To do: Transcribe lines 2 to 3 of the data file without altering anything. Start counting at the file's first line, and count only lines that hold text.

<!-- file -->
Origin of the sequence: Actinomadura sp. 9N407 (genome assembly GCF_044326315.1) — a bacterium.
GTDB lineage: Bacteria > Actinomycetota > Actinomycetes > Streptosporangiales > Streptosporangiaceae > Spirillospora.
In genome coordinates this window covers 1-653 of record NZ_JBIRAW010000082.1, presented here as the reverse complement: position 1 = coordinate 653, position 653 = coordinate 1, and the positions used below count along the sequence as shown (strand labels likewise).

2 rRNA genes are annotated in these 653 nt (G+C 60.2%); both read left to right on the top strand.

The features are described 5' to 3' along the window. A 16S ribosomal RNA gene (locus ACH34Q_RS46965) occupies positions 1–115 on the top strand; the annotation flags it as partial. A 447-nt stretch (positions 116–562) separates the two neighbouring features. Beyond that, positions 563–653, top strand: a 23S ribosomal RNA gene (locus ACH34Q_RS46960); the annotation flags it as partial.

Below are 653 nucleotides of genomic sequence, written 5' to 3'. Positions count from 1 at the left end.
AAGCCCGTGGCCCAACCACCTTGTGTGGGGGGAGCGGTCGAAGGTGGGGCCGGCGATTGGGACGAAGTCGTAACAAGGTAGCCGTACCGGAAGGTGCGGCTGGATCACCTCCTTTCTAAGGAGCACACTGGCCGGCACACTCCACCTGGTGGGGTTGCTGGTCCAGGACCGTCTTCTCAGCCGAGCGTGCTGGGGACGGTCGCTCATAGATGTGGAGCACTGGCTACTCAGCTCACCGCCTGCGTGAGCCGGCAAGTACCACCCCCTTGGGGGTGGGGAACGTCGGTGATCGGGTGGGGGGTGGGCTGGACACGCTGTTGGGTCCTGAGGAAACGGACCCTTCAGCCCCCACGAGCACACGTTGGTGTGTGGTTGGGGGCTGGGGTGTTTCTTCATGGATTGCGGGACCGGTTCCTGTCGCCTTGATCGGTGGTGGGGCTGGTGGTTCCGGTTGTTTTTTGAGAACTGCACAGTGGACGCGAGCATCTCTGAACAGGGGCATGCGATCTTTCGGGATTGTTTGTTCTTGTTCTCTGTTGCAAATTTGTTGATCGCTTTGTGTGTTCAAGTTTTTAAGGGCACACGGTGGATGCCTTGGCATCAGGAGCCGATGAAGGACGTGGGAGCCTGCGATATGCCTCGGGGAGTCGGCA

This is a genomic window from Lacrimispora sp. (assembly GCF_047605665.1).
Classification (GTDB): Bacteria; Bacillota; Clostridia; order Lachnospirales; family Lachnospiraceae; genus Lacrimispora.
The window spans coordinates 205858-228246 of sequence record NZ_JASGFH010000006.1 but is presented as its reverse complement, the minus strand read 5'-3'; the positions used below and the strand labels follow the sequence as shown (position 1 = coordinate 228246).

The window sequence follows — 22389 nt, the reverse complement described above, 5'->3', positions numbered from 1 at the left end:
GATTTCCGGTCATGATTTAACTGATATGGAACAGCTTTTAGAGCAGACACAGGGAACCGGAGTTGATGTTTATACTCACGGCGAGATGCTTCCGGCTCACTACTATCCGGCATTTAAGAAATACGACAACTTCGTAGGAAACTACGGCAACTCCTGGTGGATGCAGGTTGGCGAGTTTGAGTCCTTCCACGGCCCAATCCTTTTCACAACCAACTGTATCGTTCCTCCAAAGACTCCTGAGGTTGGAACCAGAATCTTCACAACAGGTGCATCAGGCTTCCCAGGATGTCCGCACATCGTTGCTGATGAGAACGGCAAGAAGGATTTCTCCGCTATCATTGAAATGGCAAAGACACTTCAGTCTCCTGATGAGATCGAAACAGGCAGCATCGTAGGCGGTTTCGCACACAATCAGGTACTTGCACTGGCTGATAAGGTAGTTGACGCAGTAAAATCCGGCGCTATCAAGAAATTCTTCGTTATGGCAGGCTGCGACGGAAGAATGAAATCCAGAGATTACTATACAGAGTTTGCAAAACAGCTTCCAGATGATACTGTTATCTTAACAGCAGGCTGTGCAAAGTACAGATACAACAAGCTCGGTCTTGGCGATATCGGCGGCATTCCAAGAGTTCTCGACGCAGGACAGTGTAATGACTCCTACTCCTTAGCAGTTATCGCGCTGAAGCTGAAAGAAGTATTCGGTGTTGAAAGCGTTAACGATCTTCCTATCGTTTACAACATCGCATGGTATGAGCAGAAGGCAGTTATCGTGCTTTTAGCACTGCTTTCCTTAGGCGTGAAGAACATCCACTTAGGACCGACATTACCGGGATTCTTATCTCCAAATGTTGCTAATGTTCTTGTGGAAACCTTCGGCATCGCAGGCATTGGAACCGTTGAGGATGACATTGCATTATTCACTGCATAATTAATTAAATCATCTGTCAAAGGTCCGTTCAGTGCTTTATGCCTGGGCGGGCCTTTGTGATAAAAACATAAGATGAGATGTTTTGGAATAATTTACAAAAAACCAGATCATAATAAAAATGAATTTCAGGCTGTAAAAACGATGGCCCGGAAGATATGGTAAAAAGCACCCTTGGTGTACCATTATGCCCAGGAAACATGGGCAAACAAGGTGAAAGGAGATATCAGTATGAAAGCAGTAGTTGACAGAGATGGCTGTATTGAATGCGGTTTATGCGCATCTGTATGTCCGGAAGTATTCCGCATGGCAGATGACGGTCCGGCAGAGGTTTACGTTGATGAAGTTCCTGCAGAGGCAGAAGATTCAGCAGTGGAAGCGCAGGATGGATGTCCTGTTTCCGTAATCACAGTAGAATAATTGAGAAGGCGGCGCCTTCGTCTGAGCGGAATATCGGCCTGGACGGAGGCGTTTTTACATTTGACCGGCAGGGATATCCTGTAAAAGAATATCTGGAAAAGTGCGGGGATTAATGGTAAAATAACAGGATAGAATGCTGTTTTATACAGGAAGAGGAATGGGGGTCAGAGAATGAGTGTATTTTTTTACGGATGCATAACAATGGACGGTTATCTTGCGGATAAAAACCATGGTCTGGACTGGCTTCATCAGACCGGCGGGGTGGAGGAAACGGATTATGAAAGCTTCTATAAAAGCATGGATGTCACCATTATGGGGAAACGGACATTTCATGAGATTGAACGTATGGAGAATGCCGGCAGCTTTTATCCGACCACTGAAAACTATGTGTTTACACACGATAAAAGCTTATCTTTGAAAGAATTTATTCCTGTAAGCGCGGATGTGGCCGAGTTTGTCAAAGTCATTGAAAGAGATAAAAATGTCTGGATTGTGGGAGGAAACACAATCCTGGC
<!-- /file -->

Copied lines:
GTDB lineage: Bacteria > Actinomycetota > Actinomycetes > Streptosporangiales > Streptosporangiaceae > Spirillospora.
In genome coordinates this window covers 1-653 of record NZ_JBIRAW010000082.1, presented here as the reverse complement: position 1 = coordinate 653, position 653 = coordinate 1, and the positions used below count along the sequence as shown (strand labels likewise).